Ms. Yu told me that she appreciates any and all donations to the orphanage; that they are in need of everything. She especially can use baby clothes in sizes 1 and 2. There are about 150 children in the orphanage right now, in ages ranging up to about ten years. I gather that the older children are placed in some sort of school or training related programs and supported by the city of Yangchun until they are able to support themselves. It's pretty clear that the adoption program allows them to better care for those children that aren't going to be adopted, and that conditions have improved noticeably in the past couple of years due primarily to orphanage donations. By the way, at the end of the Yangchun officials visit to Colorado, AAC Adoption agency did make a cash donation of $1,200 on behalf of Yangchun families, for the purpose of buying washing machines and dryers for the orphanage. If you would like to help reimburse them for this donation, you can send tax deductible contributions to AAC, Box W, Berthoud, CO 80215. The AAC owners just left for Yangchun last Friday, so when they return I'll try to get an update on their visit and the current situation at the orphanage.
Ms. Yu told me that she did receive and greatly appreciated the $150 donation that Yangchun families collected and sent to China with Rosemary Shulman. She told me that she was able to purchase 3 bottle sterilizers with the money.
After visiting at my parents' home, we all drove to my house, about half an hour south, and still in the Rocky Mountain foothills. I planned all this driving, because I figured that visiting our homes would be very different than many of the other homes they would be visiting during their week here in Colorado. On the way, we stopped at our local sightseeing attraction, the Safeway grocery store in Conifer. I figured that if I went to China, I'd like to see where people shopped, so we stopped to show them our grocery store. The cameras snapped while Lara rode the big horse, and we walked down the produce aisle. The women clucked over a little blonde headed baby, while its mother looked quite taken aback by all the attention. It made a nice little diversion on the way to my house.
My house isn't particularly large or grand, but it is on a very attractive wooded, mountain acre and has some lovely views. When everybody arrived, I showed them Lara's small room, and they oohed and aahed and took loads of photos to show everybody back home. They enjoyed looking at Lara's photo albums and we all had a good time keeping the interpreter busy discussing all sorts of things.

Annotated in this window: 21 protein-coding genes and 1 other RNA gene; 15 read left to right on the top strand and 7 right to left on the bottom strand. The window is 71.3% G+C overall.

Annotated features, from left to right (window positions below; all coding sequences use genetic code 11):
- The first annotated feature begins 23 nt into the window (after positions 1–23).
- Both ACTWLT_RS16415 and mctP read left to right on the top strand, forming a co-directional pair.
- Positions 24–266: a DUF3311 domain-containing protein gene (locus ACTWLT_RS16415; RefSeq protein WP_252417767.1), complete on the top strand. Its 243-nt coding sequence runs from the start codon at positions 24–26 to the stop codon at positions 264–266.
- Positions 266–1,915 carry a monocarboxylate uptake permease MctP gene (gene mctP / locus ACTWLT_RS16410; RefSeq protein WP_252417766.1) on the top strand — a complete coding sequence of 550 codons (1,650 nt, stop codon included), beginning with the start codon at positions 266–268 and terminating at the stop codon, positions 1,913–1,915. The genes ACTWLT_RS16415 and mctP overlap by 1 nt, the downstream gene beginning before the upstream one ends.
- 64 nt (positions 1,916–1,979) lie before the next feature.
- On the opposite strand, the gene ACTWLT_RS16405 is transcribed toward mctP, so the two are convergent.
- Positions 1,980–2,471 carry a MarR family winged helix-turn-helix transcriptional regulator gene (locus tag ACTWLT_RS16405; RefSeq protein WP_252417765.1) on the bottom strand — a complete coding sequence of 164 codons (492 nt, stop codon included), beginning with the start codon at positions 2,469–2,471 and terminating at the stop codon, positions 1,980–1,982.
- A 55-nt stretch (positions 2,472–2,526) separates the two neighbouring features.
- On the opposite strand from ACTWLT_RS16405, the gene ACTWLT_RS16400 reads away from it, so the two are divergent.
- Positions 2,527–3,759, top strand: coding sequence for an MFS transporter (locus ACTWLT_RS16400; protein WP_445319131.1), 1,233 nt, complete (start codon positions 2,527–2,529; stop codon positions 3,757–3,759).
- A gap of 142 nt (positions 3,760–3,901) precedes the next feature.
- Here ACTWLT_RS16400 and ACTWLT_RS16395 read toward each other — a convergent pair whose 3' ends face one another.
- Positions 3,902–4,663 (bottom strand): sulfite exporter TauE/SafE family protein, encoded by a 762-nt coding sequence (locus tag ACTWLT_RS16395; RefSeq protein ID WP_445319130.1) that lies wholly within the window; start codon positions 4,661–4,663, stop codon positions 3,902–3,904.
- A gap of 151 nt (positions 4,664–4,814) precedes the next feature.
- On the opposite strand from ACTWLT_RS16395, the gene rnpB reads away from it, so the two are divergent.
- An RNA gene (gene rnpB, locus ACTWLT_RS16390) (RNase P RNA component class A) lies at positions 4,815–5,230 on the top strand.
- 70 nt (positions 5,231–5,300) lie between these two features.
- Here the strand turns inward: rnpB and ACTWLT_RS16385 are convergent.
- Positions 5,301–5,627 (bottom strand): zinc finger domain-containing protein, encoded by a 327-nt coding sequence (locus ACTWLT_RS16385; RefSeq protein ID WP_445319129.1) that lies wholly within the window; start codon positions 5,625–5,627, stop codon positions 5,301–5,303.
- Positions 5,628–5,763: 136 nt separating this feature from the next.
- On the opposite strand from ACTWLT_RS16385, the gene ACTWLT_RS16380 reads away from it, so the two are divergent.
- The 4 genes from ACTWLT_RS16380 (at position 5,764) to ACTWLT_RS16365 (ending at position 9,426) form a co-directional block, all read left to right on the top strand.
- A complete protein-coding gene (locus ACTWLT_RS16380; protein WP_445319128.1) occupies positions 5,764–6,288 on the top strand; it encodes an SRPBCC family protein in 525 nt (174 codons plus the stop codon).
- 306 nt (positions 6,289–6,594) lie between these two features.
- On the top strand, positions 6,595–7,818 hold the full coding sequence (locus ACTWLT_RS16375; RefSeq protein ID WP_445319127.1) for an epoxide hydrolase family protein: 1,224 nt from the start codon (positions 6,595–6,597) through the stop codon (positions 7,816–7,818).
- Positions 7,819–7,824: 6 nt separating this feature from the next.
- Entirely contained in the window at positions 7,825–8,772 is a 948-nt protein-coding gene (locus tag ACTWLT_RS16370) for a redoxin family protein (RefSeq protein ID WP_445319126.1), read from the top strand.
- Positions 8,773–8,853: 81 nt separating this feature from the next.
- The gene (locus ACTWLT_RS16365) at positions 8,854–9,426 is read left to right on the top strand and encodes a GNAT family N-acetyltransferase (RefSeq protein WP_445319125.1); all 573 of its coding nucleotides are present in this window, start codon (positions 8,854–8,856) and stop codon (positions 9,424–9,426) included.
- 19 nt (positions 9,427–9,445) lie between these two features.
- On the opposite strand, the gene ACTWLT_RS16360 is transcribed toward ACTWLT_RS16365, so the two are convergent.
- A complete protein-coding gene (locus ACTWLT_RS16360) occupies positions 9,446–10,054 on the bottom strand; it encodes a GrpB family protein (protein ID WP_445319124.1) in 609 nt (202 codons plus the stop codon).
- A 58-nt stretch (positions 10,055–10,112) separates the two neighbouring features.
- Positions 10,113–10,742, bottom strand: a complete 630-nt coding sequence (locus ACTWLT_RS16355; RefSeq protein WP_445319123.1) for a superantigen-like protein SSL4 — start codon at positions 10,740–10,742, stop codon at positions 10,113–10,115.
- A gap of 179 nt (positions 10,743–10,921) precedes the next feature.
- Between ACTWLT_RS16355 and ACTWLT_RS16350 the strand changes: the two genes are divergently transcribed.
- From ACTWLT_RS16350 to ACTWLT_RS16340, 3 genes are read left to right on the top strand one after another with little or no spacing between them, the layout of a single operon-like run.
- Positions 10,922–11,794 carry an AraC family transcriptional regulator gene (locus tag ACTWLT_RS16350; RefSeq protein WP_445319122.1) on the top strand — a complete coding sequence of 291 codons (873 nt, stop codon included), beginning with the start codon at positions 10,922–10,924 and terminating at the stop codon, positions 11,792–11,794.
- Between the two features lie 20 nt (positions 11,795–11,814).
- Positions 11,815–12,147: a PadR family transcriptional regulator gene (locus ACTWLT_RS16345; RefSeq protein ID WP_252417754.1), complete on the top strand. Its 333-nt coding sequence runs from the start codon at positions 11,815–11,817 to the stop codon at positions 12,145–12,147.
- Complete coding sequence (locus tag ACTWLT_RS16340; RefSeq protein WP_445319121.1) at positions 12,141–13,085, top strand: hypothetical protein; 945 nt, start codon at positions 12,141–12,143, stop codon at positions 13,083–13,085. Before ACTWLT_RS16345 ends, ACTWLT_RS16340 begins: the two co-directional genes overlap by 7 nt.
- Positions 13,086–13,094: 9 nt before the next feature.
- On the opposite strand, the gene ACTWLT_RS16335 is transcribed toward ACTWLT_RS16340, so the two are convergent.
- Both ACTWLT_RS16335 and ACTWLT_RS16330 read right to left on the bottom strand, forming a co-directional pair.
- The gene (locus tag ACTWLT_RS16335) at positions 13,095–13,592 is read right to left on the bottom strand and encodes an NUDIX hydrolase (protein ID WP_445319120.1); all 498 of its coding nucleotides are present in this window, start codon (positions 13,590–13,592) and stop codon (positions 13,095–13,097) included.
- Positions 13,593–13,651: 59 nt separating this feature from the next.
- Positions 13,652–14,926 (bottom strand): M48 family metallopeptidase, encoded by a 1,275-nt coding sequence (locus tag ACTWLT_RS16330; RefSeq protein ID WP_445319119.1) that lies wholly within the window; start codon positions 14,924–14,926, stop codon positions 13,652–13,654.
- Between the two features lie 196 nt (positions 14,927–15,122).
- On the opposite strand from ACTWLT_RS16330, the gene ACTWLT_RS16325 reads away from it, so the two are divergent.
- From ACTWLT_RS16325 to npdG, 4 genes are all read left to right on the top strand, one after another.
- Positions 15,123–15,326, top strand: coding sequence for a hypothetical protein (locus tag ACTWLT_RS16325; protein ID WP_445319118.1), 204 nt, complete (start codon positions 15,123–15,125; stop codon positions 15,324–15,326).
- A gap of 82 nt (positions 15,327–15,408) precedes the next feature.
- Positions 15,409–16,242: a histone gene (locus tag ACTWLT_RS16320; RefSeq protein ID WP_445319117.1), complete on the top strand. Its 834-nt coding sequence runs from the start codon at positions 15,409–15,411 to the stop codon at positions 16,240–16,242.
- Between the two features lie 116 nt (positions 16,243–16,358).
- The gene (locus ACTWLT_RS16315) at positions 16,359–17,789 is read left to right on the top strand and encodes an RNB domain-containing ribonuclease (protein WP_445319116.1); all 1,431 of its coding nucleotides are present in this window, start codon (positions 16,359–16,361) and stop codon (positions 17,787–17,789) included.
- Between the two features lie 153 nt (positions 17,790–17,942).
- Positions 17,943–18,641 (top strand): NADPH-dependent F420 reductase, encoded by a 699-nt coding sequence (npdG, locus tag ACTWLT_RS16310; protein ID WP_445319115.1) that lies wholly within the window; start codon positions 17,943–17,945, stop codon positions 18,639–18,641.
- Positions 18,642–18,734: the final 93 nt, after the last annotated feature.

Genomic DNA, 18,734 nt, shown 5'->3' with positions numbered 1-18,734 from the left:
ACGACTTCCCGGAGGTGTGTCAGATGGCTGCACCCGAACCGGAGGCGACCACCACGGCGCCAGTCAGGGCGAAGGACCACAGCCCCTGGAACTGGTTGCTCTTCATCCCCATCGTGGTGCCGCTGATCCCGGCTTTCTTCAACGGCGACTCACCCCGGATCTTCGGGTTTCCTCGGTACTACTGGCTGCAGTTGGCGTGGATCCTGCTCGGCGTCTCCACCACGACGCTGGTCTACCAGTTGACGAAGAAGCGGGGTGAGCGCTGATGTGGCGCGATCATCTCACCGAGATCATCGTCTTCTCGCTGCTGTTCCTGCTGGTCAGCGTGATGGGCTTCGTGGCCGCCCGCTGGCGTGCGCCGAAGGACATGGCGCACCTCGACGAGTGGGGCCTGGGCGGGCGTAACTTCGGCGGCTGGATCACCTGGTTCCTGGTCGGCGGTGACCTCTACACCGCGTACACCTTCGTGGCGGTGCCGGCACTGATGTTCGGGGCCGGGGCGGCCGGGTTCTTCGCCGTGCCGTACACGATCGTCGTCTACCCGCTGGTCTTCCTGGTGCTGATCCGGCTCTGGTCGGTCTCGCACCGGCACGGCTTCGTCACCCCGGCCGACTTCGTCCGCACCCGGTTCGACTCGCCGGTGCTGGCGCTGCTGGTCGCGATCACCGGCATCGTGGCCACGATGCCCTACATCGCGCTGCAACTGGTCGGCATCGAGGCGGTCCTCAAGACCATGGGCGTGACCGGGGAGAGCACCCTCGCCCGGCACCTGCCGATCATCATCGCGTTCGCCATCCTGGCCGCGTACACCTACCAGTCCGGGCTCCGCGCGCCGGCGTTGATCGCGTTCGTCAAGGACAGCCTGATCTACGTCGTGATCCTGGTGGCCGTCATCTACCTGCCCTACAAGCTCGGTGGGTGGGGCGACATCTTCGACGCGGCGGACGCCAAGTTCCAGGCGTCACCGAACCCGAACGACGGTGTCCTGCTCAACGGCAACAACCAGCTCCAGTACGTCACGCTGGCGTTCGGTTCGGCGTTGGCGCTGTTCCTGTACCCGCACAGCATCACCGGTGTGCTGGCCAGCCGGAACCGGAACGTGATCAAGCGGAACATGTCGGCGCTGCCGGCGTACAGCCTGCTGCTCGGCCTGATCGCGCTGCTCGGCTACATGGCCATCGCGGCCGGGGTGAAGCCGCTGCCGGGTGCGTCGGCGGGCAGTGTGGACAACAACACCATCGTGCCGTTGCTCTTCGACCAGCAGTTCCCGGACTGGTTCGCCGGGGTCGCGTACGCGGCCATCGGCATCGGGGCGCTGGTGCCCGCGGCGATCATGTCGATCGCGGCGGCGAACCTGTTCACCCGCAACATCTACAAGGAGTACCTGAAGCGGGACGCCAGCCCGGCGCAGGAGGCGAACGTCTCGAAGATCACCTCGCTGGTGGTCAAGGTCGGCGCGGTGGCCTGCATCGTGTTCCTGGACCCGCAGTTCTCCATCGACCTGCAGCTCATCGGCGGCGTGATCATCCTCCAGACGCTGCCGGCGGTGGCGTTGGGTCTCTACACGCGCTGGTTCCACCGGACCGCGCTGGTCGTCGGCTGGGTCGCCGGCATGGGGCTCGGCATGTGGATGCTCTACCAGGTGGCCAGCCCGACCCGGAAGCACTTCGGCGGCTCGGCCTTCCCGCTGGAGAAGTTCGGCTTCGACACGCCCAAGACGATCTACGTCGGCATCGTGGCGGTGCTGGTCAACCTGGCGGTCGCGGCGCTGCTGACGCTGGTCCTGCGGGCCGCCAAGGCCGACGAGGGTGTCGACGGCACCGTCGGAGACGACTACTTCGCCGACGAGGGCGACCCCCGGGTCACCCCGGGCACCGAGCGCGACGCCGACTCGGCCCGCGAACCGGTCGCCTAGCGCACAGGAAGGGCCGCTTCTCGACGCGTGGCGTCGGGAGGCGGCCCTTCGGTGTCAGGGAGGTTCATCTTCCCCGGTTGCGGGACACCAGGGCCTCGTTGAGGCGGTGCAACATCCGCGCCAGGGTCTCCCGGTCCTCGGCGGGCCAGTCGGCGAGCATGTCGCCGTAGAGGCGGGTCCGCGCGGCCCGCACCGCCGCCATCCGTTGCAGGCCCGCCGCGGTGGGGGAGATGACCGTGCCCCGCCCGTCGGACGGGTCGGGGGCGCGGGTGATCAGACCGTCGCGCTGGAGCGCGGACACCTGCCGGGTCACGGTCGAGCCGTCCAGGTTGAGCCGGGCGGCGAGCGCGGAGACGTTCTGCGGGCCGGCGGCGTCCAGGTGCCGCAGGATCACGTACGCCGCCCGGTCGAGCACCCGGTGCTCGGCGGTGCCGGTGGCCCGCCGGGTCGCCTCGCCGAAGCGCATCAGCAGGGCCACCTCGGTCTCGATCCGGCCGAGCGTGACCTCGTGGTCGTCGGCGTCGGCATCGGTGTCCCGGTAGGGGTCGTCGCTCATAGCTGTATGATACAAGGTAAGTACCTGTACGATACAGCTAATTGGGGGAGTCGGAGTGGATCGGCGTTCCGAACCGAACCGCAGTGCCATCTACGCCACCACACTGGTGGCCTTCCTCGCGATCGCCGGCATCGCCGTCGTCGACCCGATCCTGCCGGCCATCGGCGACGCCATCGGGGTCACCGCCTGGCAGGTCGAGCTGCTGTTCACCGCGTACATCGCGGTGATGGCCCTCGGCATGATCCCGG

When I learned that we were going to be lucky enough to have a visit from Ms. Yu and the other women from Yangchun, I really wanted to make the day special. So I decided to host a dinner for everybody at The Fort restaurant in Morrison, Colorado. It's an old adobe fort that specializes in early Colorado style cooking, mostly things like buffalo and elk and rattlesnake and quail and such. A few months ago, President Clinton hosted a Summit of Eight dinner there for other world leaders. So, it seemed an ideal choice for a celebratory banquet in honor of our guests. We drove back down towards Morrison after a short visit to my home.
In addition to my family and our visitors, I also invited our agency's director (and his children) and another family from our travel group that also adopted from Yangchun. So, all told, we had a group of about 15 people. And it was such a lot of fun! Everybody had cameras, and lots of photos were taken during the evening. I don't know that the women from Yangchun fell in love with the cuisine, but there were lots of interesting things to taste, and we all had a great time! Lara was all over the place, and at one point was seen in the arms of our waiter, entering orders into his computer! Later on, she danced for some of the other restaurant guests!
Yes, it was definitely a splurge, but I've got to say that the day's visit and dinner rank as a highlight for me. I cannot think of a single thing I'd have wanted to do differently that day.